Mayor Karl Dean continued to stay out of the public debate on the proposed $4 billion May Town Center development, but said his vision for Nashville’s growth is centered around infill development downtown.
Asked if he was prepared to take a stance on the proposal to build a mixed-use business park, residential development in rural Bells Bend, Dean said last week “the process has got to complete itself.”
The mayor pointed out he has not weighed in on private development issues.
“If I was just picking how I’d want to see the city grow, it would be with existing infrastructure, commit ourselves pretty strong to downtown,” Dean said.
Dean said the 100 Oaks Mall redevelopment by Vanderbilt was an example of an infill development that successfully used existing infrastructure. He also pointed to plans for riverfront redevelopment and the current state fairgrounds site as opportunities for infill development.
“The proposal is a serious proposal and it deserves a chance to go through the process,” Dean said.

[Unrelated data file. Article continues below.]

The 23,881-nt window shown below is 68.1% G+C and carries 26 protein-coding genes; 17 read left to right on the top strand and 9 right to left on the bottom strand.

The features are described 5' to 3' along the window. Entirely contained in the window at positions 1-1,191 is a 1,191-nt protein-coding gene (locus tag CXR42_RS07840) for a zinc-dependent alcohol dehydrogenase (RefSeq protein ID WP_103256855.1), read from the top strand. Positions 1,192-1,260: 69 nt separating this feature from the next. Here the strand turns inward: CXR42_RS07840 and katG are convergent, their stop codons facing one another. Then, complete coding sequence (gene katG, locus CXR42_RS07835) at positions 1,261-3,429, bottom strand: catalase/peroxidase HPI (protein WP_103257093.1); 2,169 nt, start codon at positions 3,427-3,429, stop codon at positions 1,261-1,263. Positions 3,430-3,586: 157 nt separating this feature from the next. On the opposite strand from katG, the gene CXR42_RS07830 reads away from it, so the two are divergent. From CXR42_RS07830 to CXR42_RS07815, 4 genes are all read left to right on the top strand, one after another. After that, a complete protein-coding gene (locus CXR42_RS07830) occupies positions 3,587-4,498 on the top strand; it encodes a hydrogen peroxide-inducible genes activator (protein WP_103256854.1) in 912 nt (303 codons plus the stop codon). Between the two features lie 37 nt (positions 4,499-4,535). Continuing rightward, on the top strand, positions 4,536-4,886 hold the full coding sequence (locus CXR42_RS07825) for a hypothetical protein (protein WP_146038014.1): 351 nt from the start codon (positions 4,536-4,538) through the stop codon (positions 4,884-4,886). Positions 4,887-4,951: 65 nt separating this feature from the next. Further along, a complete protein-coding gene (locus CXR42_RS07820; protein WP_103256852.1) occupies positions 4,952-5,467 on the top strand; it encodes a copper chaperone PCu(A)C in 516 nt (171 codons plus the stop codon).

Asked whether his preference for infill development downtown should be interpreted as a cryptic way of saying May Town is a bad idea, Dean said that’s not the case. May Town Center would require expensive infrastructure improvements in rural Bells Bend, including a connecting bridge over the Cumberland River.
“I’m not trying to be cryptic,” Dean said. “The only reason people ask about May Town is because it’s so big. If you ask me philosophically the way I think the city should grow, I think downtown is important, you know, take advantage of the urban core. [There are] old malls that need to be re-used, [using] older areas that have existing infrastructure is how we should do it.
“I’m not saying I’m against it… let the process work.”
Chamber considers proposal
Dean isn’t the only one being asked to weigh in on May Town Center. The Nashville Area Chamber of Commerce released a statement Monday saying it was forming a task force to develop a process and specific criteria for when it would weigh in on private development proposals.
The chamber said it had only made a practice of supporting certain public projects, but said the task force would determine when, if ever, a private development would be endorsed.
The Planning Commission will hear the second part of its continued public hearing and plans to vote on the proposal at its June 25 meeting. The zoning bill will be on first reading at Metro Council tonight.